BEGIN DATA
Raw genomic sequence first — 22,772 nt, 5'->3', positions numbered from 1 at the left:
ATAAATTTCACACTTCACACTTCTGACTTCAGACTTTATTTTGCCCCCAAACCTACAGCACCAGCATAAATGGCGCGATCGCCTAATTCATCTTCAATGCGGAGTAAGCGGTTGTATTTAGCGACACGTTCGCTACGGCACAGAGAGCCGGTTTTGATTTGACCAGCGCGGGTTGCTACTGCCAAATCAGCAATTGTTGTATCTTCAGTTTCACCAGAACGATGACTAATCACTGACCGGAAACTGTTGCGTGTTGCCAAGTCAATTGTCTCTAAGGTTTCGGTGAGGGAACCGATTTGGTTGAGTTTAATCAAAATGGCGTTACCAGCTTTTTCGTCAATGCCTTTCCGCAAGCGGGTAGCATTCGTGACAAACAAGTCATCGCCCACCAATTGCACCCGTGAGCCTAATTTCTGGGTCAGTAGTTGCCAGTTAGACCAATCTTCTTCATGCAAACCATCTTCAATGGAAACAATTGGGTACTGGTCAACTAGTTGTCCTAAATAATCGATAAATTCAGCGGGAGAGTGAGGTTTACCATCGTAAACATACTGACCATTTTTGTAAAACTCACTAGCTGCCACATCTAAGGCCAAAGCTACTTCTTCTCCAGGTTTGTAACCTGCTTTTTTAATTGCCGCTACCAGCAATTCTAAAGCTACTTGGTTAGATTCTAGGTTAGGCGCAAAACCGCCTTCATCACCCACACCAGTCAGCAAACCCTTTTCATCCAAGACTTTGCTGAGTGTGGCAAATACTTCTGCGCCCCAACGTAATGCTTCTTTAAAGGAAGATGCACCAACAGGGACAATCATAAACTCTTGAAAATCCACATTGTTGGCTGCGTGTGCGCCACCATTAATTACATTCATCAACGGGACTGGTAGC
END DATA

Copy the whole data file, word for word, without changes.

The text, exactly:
Raw genomic sequence first — 22,772 nt, 5'->3', positions numbered from 1 at the left:
ATAAATTTCACACTTCACACTTCTGACTTCAGACTTTATTTTGCCCCCAAACCTACAGCACCAGCATAAATGGCGCGATCGCCTAATTCATCTTCAATGCGGAGTAAGCGGTTGTATTTAGCGACACGTTCGCTACGGCACAGAGAGCCGGTTTTGATTTGACCAGCGCGGGTTGCTACTGCCAAATCAGCAATTGTTGTATCTTCAGTTTCACCAGAACGATGACTAATCACTGACCGGAAACTGTTGCGTGTTGCCAAGTCAATTGTCTCTAAGGTTTCGGTGAGGGAACCGATTTGGTTGAGTTTAATCAAAATGGCGTTACCAGCTTTTTCGTCAATGCCTTTCCGCAAGCGGGTAGCATTCGTGACAAACAAGTCATCGCCCACCAATTGCACCCGTGAGCCTAATTTCTGGGTCAGTAGTTGCCAGTTAGACCAATCTTCTTCATGCAAACCATCTTCAATGGAAACAATTGGGTACTGGTCAACTAGTTGTCCTAAATAATCGATAAATTCAGCGGGAGAGTGAGGTTTACCATCGTAAACATACTGACCATTTTTGTAAAACTCACTAGCTGCCACATCTAAGGCCAAAGCTACTTCTTCTCCAGGTTTGTAACCTGCTTTTTTAATTGCCGCTACCAGCAATTCTAAAGCTACTTGGTTAGATTCTAGGTTAGGCGCAAAACCGCCTTCATCACCCACACCAGTCAGCAAACCCTTTTCATCCAAGACTTTGCTGAGTGTGGCAAATACTTCTGCGCCCCAACGTAATGCTTCTTTAAAGGAAGATGCACCAACAGGGACAATCATAAACTCTTGAAAATCCACATTGTTGGCTGCGTGTGCGCCACCATTAATTACATTCATCAACGGGACTGGTAGC